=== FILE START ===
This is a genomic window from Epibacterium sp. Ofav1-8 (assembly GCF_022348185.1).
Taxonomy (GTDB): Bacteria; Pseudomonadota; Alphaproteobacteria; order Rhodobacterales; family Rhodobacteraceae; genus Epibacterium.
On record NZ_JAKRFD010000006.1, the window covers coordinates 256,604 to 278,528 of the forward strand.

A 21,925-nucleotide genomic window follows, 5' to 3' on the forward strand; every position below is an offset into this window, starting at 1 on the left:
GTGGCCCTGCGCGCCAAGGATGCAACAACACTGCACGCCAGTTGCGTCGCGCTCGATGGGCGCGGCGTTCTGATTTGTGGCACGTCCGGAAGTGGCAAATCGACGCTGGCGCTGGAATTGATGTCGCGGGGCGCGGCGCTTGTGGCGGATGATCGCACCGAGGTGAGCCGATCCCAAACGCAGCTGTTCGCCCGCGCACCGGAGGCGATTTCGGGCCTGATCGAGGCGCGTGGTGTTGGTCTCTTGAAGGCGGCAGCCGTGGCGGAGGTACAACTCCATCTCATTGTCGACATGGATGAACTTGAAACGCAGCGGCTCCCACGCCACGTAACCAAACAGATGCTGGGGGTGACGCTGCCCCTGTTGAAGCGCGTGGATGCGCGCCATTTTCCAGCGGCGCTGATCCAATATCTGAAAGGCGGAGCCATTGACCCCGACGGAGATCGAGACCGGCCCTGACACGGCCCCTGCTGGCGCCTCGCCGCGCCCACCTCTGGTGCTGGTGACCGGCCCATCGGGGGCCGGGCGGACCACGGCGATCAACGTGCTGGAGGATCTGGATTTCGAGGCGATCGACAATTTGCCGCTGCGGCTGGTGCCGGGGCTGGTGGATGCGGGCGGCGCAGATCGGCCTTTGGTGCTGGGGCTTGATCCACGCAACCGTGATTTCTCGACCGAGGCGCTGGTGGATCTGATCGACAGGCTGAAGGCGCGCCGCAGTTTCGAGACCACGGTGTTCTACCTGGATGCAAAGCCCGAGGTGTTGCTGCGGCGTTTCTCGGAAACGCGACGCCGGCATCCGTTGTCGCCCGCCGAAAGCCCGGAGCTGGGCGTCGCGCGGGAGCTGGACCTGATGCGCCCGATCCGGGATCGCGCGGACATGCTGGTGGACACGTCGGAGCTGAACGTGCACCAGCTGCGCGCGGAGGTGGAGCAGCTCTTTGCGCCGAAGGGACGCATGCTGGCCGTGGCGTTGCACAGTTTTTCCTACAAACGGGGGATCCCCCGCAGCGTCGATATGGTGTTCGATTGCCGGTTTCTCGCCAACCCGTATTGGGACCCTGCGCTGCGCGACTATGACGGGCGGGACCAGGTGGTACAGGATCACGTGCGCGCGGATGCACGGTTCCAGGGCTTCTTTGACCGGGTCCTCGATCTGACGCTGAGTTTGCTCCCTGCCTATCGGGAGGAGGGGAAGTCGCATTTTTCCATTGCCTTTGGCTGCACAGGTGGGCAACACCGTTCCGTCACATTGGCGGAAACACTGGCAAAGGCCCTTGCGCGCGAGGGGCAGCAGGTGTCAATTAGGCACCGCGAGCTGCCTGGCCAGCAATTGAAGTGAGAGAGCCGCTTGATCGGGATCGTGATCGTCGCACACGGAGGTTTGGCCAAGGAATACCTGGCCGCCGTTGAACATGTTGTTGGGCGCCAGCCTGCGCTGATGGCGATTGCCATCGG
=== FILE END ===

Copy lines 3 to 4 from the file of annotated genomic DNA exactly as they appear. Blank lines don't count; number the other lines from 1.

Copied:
On record NZ_JAKRFD010000006.1, the window covers coordinates 256,604 to 278,528 of the forward strand.

A 21,925-nucleotide genomic window follows, 5' to 3' on the forward strand; every position below is an offset into this window, starting at 1 on the left: